** Moderator note: If whomever wrote the stuff had just *clearly* stated what the _actual_ problem was -- e.g., 'people getting sick from uncooked food because of a widespread shortage of the fuel needed to cook it' -- EVERYBODY would have understood. Color me cynical, but I suspect that 'cooking oil' language originated from amateurs -- probably _local_ relief- organization staffers or volunteers, putting out a 'press release' -- and not professional journalists. Things like this are not-infrequent occurrences, when somebody 'too close to the problem' writes about a thing and assumes things that 'everybody knows, _locally_". In, say, s semi-technical discussion group like this one) that's not necessarily unreasonable, but when speaking to/writing for the 'general public', _especially_ it is a 'stand alone' presentation, it is _vital_ to explain the 'possibly ambiguous' terms. "Cooking oil', vs 'fuel for cooking', does fall into that category, even though the 'local's probably weren't aware of it.
Actually, the problem's worse than that. Generically, in the rest of the English-speaking world, Kerosene is "paraffin". But in American English, "paraffin" refers exclusively to synthetic wax, like candle wax -- not any sort of liquid fuel or solvent.
So a parrafin/kerosene/... shortage is really a particularly vexing thing to communicate to the world of "English" speakers, whether trademarks are involved or not.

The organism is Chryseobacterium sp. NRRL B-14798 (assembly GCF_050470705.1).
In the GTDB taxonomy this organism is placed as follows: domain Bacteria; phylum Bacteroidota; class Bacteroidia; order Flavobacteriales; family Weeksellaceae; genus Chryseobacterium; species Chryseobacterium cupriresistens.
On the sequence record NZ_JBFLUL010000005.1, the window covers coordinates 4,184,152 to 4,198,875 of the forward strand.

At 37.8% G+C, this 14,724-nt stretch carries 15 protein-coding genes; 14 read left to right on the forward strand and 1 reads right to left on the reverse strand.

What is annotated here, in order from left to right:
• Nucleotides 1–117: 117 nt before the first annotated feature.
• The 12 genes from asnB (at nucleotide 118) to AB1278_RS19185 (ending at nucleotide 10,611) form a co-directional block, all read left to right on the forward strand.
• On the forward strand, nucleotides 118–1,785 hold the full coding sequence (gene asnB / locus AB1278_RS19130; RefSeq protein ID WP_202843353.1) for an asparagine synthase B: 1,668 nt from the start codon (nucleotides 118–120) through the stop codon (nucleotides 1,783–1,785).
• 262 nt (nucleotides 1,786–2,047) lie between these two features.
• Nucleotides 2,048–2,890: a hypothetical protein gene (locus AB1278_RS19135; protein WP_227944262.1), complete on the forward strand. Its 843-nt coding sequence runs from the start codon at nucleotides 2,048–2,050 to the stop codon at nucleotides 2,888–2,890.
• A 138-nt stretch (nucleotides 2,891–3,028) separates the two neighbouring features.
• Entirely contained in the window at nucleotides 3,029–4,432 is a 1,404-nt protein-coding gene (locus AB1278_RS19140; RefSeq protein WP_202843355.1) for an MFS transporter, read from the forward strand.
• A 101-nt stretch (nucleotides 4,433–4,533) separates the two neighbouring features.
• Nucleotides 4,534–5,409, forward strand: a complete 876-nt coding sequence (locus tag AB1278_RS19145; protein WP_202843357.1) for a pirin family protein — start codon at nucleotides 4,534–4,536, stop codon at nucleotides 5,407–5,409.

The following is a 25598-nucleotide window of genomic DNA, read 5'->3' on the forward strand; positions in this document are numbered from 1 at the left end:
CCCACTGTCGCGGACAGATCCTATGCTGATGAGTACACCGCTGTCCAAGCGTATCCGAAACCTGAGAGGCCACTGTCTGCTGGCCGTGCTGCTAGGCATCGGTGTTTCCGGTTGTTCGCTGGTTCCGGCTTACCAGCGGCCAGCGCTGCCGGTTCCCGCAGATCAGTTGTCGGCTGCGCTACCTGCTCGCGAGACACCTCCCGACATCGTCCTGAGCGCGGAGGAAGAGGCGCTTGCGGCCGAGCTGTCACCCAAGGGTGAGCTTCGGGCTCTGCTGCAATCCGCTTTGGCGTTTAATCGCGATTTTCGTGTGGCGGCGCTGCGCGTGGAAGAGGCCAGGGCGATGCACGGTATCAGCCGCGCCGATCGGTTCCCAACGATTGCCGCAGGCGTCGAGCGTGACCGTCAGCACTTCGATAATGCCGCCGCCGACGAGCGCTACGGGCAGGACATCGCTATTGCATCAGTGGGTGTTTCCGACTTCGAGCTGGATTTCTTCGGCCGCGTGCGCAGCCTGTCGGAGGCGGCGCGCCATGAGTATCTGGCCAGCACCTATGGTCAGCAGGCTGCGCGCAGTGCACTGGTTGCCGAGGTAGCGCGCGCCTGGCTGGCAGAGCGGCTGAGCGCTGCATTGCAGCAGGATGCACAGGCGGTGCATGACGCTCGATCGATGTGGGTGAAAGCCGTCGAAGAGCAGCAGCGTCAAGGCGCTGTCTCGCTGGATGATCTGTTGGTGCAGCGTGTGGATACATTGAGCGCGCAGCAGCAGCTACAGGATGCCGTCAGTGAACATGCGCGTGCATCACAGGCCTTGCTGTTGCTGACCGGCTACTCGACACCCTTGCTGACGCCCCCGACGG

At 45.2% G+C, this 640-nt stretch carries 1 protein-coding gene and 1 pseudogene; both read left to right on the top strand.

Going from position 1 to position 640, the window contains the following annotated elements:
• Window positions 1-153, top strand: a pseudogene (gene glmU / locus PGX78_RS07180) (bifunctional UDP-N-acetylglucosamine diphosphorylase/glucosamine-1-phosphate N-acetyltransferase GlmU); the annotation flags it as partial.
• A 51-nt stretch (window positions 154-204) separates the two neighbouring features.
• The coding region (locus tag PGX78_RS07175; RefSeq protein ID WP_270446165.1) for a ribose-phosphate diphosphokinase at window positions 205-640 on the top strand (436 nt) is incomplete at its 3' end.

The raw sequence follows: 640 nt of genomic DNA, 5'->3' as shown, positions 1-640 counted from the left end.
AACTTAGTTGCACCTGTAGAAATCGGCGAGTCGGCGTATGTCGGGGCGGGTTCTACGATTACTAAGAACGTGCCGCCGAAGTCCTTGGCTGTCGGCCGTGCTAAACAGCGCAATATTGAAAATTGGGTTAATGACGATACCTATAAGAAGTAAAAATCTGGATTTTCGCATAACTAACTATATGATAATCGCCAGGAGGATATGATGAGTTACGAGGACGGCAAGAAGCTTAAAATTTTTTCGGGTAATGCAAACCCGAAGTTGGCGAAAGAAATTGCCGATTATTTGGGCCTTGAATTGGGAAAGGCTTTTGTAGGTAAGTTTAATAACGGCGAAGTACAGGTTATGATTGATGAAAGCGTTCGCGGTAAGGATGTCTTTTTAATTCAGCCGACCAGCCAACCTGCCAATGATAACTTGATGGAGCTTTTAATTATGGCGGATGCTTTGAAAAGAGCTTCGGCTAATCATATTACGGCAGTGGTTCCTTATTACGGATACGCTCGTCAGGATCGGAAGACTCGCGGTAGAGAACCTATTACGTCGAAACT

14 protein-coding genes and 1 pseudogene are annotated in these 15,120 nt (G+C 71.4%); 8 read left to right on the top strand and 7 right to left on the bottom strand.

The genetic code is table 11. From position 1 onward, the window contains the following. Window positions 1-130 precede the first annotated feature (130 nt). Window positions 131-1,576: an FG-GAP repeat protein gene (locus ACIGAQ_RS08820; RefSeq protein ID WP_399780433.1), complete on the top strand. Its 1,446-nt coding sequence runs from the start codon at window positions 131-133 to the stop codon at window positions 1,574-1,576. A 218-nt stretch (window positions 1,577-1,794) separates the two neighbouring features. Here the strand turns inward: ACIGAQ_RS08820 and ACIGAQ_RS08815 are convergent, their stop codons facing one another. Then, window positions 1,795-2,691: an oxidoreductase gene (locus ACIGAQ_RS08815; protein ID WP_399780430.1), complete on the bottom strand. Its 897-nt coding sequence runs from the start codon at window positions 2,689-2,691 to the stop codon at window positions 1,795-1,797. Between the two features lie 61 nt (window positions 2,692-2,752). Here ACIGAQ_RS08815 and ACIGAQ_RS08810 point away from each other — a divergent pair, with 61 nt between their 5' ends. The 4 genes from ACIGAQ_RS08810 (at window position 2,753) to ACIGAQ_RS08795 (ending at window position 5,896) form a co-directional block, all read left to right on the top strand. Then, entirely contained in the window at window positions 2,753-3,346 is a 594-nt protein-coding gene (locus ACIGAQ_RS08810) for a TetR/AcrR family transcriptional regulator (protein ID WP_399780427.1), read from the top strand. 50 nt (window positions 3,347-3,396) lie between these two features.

I understand that in the railroad world, some sloppyness in maintaining old trademarks caused problems in that new people grapped an old logo and starting charging others to use it. So, companies maintain old trademarks for the very reason you state.
It's hard to imagine someone appropriating or misusing "Touch Tone", but on the other hand, anything is possible when someone wants to make a buck.
The 'baby bells' don't use the former modern Bell 'bell' logo very much, but I suspect they're not about to surrender that. It still appears on the few remaining pay phone kiosks next to the Verizon logo and also appears on the pay phone instruction card.
The Union Pacific Railroad is very diligent in defemding the trademarks of the various railroads it has acquired over the years. It has a number of locomotives it has painted in the colors of thos railroads, and pursues anyone who uses any of those trademarks or logos, even for what seems trivial reasons. It apparently thinks it is worth it in the long run, and defending it means going after every infringer.
I think, but not sure, that "Flipphone" was the Trimline equivalent from GTE. Not as sleek.
The "Trimline" styling* was very popular and many phone makers made phones that looked like it. However, I recall nobody used the name "Trimline" for their competing sets, but names like "Slimline".
I think GTE developed the "Starlite" to compete with the Princess phone, but by the 1980s the Princess fell out of style.
I don't like using a Trimline phone these days. Many calls to businesses involve keying in extensions, multiple menu requests, or account numbers. Having the keys in the handset makes it cumbersome moving the phone back and forth from your hear. But they were a popular 1980-90s landline model.